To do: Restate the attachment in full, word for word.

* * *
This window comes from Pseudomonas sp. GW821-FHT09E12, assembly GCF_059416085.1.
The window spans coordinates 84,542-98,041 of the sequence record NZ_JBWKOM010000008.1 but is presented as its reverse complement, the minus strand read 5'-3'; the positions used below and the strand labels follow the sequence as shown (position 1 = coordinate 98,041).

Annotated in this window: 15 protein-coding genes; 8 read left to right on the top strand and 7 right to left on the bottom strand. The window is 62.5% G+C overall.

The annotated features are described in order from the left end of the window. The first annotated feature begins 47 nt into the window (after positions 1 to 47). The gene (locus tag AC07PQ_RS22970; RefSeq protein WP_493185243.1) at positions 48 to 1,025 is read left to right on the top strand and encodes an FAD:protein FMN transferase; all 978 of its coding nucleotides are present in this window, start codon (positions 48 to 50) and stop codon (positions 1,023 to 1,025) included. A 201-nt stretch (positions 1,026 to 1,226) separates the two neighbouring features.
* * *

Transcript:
This window comes from Pseudomonas sp. GW821-FHT09E12, assembly GCF_059416085.1.
The window spans coordinates 84,542-98,041 of the sequence record NZ_JBWKOM010000008.1 but is presented as its reverse complement, the minus strand read 5'-3'; the positions used below and the strand labels follow the sequence as shown (position 1 = coordinate 98,041).

Annotated in this window: 15 protein-coding genes; 8 read left to right on the top strand and 7 right to left on the bottom strand. The window is 62.5% G+C overall.

The annotated features are described in order from the left end of the window. The first annotated feature begins 47 nt into the window (after positions 1 to 47). The gene (locus tag AC07PQ_RS22970; RefSeq protein WP_493185243.1) at positions 48 to 1,025 is read left to right on the top strand and encodes an FAD:protein FMN transferase; all 978 of its coding nucleotides are present in this window, start codon (positions 48 to 50) and stop codon (positions 1,023 to 1,025) included. A 201-nt stretch (positions 1,026 to 1,226) separates the two neighbouring features.